• Have a code word to use with your children, family and friends. They will know to call the police and get you help.
  • Gather in one accessible place key documents such as your health card, bank and/or credit cards, keys, medication, legal papers, important phone numbers, jewelry/photos/sentimental items, a few items of clothing and favourite toys/blankets.
  • Have a bag packed with copies of important papers, clothes etc. and store with a trusted friend or family member.
  • If a situation looks like it may turn violent don’t run to the bathroom or bedroom where you may be trapped, rather head for the nearest exit.



Your partner can often tell when you have made up your mind to stop the abuse. Do not underestimate your partner. Make sure your phone calls don’t leave tracks.

Your cell phone can keep records of the numbers that have been called. Local calls made on a regular telephone line will not produce a record, however, many telephones have a “redial” button, and you may want to call a friend or other “safe” number after you make any call you don’t want your partner to know about – they can check up on you just by pressing “redial”.

Internet-based telephones, which also go by names like “VOIP”, or “Network Telephony”, keep records of all calls. Web-based telephone systems, such as “Skype”, also keep records. You should not use these types of telephone systems to call for help if your partner has access as well.

The safest way to call or to receive calls from a shelter is from a friend’s phone, a public phone, a work phone, or any telephone that has nothing to do with your partner.



Power and control issues are a part of domestic violence and abusive partners frequently use technology to monitor and control those they abuse. This is why it is important to cover your tracks. You should not save the address of this website or bookmark it in your website’s browser. Remember it instead. Many women’s shelter websites have a “Hide This Site” button – if you click on this button it will immediately take you away from this website. You can use this button to hide what you are doing quickly.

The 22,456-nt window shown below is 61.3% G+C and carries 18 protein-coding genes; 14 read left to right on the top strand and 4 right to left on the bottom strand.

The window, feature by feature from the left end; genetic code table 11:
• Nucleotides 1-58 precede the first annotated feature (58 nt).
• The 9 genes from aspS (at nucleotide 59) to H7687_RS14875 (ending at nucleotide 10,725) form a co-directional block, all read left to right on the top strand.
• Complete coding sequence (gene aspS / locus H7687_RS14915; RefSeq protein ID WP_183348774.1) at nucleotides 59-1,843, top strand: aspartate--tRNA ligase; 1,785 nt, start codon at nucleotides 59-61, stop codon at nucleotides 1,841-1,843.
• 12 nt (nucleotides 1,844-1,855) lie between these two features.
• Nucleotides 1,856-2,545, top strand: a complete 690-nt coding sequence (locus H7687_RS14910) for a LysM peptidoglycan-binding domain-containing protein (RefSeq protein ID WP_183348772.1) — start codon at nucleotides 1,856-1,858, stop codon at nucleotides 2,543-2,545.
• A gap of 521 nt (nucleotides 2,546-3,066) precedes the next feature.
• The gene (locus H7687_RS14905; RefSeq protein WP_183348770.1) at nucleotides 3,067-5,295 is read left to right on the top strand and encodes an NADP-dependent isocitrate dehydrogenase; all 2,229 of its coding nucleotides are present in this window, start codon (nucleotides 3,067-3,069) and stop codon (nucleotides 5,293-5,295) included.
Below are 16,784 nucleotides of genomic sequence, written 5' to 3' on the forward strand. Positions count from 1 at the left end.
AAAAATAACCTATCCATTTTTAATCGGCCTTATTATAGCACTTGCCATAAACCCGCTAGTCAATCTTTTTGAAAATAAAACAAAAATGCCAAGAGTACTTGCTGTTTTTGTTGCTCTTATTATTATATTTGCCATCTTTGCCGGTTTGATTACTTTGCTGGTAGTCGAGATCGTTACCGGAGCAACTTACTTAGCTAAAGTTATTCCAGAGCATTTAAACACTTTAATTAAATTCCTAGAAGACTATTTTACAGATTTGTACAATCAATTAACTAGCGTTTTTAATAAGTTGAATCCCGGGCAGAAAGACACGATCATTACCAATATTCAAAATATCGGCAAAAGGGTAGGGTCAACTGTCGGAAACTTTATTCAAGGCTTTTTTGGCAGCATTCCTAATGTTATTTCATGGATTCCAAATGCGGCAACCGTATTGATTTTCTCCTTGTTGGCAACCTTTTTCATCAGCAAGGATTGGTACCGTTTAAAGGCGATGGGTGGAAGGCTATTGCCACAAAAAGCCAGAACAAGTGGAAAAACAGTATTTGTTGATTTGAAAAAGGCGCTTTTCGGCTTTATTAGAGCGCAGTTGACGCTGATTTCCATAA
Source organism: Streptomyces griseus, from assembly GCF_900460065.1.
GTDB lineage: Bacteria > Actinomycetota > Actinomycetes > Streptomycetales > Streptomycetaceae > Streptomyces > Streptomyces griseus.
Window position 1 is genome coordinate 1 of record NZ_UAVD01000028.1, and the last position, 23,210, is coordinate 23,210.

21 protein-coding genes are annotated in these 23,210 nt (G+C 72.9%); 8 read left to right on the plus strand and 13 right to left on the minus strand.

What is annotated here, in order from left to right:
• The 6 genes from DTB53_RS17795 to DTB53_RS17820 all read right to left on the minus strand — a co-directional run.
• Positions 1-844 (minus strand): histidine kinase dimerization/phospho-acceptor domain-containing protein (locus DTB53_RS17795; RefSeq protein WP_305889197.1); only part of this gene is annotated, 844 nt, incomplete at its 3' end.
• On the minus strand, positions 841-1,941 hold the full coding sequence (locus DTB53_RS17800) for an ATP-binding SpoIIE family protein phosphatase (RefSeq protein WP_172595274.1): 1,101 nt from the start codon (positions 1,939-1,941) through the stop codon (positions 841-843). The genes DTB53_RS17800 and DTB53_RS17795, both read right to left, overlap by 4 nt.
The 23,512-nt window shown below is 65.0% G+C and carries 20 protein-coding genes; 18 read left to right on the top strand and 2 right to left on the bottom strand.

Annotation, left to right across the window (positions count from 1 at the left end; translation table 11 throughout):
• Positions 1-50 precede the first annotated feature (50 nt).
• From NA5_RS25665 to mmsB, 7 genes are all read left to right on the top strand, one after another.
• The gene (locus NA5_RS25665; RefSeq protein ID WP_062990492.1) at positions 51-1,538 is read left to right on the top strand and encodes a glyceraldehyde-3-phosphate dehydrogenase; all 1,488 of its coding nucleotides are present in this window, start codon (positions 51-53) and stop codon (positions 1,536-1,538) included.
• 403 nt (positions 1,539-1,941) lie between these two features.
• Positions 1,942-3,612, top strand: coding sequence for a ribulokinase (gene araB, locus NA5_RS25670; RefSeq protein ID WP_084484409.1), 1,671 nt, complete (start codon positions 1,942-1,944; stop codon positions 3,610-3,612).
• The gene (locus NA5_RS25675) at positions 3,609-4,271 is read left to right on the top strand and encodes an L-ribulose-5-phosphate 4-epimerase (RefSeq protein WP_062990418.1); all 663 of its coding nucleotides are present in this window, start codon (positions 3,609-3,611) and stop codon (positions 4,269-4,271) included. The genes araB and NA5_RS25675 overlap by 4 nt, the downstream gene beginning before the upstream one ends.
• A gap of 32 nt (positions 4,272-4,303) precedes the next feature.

If possible, enable the privacy mode of your Internet browser. This may be called “private browsing”, “InPrivate browsing”, “incognito mode” or “private window”, among other names. This is a privacy feature that disables browsing history and prevents your browser from saving web cache information.

If you do not use the privacy mode, you should delete your Internet history in your web browser. This information is created when you visit websites and is stored on your computer. Every browser (Internet Explorer, Firefox, Google Chrome or Safari) creates this information differently. Find out where the history is stored in your web browser.

Clearing web browser histories in this way will delete ALL histories of visited websites. If you are concerned that someone may be checking up on your Internet usage, the absence of all files and history may appear suspicious.


Domestic violence takes many forms and can happen all of the time, or once in a while. An important step to help someone you know in preventing or stopping violence is to learn more about it.

Contact AWARE for more information and for available resources at 1-800-478-1090.


Here are some additional resources:

Domestic Violence Emerging Solutions